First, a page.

Moral Subjectivism Test Case: Carbon Mitigation vs. Honduran Farmers


Carbon Blood Money in Honduras By Rosie Wong, March 9, 2012

“Small farmers in this region have increasingly fallen under the thumb of large landholders like palm oil magnate Miguel Facussé, who has been accused by human rights groups of responsibility for the murder of numerous campesinos in Bajo Aguán since the 2009 coup. Yet Facussé’s company has been approved to receive international funds for carbon mitigation under the UN’s Clean Development Mechanism (CDM).”

How might the farmers and the world respond to this situation, based on David Hume’s view of rules of justice?

“the rules of equity or justice depend entirely on the particular state and condition in which men are placed, and owe their origin and existence to that utility, which results to the public from their strict and regular observance. Reverse, in any considerable circumstance, the condition of men: Produce extreme abundance or extreme necessity: Implant in the human breast perfect moderation and humanity, or perfect rapaciousness and malice: By rendering justice totally USELESS, you thereby totally destroy its essence, and suspend its obligation upon mankind. The common situation of society is a medium amidst all these extremes.” Hume, David (2011-03-24). An Enquiry Concerning the Principles of Morals (pp. 11-12). Kindle Edition.

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14 Comments

Filed under Community, economic proposals, Ethics, Philosophy

14 responses to “Moral Subjectivism Test Case: Carbon Mitigation vs. Honduran Farmers

  1. mattauchtung

    Justice, at least in this situation, seems to be a slippery fish to pull from the water. Politically, there are two ways to approach this problem. 1.) Walking backwards from the end state, it would make sense for the government to say “We want ‘x’ amount of emissions in the atmosphere, and no more” and for businesses to, consequently, haggle over who gets how many slices of the ‘x’ pie. 2.) Starting at the beginning, if the government says instead “We want each company to be responsible to ‘x’ requirement” then it would lead one to think this is unethical, as certain companies would never produce emissions (i.e. farmers) that other megacorps would (i.e. Palm Oil Industries).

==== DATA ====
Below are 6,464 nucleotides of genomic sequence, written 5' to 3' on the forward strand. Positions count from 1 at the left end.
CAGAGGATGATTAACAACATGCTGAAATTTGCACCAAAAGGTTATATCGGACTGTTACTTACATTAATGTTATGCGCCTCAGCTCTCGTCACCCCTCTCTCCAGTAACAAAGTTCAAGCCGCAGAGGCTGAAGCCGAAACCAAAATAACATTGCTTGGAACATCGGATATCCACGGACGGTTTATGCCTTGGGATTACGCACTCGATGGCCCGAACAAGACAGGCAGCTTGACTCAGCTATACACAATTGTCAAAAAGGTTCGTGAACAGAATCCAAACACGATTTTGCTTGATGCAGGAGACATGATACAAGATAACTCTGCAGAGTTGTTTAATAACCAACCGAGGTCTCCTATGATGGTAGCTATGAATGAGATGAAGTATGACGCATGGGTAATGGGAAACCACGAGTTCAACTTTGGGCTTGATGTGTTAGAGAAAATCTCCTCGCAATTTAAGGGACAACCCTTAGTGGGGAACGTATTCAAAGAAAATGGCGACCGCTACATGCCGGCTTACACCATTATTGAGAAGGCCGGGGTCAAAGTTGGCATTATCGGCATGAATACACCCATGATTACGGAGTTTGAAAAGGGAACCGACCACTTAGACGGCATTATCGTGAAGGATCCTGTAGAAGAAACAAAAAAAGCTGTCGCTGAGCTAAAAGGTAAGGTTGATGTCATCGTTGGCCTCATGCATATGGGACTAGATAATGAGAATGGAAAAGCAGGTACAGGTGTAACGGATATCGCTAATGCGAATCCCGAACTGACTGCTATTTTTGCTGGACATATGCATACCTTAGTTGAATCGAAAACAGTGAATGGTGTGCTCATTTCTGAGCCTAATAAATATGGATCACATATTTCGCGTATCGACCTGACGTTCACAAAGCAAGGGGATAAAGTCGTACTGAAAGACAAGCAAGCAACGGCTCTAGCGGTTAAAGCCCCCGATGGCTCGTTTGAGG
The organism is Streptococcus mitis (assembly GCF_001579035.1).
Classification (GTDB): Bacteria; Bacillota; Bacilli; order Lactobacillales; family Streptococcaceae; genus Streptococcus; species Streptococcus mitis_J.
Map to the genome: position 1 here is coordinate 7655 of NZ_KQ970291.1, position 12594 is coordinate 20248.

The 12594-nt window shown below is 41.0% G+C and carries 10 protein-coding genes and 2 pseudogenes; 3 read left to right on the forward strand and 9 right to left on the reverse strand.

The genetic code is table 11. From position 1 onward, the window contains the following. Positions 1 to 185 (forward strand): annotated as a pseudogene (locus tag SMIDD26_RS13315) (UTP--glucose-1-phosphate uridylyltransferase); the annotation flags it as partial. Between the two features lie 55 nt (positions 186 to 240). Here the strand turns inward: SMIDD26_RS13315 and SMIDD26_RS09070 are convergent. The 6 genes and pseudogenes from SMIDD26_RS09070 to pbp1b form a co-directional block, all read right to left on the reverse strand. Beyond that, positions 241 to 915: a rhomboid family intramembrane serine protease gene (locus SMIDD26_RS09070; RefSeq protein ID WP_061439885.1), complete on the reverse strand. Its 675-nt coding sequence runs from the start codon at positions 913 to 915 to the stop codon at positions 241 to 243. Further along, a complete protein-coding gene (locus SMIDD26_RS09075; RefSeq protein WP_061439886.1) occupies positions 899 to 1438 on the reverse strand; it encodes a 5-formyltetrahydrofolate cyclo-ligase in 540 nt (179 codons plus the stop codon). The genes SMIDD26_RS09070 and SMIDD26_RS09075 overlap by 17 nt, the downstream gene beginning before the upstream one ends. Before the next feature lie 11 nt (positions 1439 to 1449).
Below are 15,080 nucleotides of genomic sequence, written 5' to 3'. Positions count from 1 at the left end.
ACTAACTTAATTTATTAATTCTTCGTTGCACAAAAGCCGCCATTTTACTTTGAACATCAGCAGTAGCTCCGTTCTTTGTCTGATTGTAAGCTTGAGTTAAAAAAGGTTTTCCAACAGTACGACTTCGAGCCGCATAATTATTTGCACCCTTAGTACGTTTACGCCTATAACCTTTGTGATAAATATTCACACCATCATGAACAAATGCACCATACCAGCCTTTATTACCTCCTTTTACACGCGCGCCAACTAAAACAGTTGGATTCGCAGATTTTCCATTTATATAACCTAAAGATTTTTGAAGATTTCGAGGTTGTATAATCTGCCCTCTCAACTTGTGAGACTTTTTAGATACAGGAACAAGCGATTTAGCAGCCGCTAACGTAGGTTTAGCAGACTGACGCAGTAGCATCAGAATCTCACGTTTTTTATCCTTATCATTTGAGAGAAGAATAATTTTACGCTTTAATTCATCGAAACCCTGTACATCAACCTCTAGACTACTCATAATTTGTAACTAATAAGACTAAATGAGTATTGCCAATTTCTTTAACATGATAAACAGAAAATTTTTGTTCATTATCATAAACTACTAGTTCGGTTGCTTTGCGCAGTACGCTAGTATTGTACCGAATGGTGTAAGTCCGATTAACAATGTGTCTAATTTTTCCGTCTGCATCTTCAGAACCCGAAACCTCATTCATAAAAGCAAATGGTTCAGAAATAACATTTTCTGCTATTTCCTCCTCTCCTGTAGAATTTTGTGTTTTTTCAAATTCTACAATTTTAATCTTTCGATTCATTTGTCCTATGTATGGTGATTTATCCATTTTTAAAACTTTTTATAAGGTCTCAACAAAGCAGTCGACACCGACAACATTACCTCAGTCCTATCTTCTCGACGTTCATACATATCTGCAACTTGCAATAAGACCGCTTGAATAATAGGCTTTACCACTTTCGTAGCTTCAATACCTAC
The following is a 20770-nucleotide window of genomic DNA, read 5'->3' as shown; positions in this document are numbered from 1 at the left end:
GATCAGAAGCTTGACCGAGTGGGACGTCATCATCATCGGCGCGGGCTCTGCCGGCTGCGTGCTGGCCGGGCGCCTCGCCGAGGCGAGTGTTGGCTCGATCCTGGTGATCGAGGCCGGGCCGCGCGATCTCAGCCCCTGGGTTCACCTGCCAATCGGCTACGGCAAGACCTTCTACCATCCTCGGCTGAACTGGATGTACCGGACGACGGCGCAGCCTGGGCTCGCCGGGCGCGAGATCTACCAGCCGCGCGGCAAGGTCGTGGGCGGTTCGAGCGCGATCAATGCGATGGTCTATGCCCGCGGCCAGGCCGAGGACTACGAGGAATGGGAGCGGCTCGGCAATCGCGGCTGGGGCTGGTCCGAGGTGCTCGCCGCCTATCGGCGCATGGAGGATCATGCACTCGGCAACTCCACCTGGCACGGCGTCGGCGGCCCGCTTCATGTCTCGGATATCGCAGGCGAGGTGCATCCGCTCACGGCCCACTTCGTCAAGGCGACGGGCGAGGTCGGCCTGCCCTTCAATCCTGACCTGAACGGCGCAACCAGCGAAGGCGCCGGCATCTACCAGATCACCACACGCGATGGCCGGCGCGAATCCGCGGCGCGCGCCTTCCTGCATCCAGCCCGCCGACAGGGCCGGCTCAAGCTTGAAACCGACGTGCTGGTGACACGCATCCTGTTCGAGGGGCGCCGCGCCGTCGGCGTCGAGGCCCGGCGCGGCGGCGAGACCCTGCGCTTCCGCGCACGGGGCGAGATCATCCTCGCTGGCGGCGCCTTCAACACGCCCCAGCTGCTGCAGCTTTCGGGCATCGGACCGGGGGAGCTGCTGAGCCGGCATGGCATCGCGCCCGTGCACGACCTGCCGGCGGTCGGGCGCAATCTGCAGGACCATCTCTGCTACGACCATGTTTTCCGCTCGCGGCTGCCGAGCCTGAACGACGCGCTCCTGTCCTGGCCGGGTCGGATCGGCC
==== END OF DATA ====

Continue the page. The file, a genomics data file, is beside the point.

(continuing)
The problem with the first approach would be this type of situation in Honduras plays out in small-town life around the planet, while the problem with the later is that net emissions in the atmosphere would have no limit, due to the fact that each new business means one more allowance of pollution into the air. Hume weighs in here by stating, in effect, that “Society must maintain the status quo.” It appears that Hume would have no problem with buying and selling of credits politically, but his “essence of justice” would be violated with the abrogation of civil rights in Latin American farming communities. I believe Hume would bifurcate this issue, agreeing with this situation politically, with his philosophy of justice demanding that he advocate for aggressive counter-action civilly.

  2. Stephanie Perera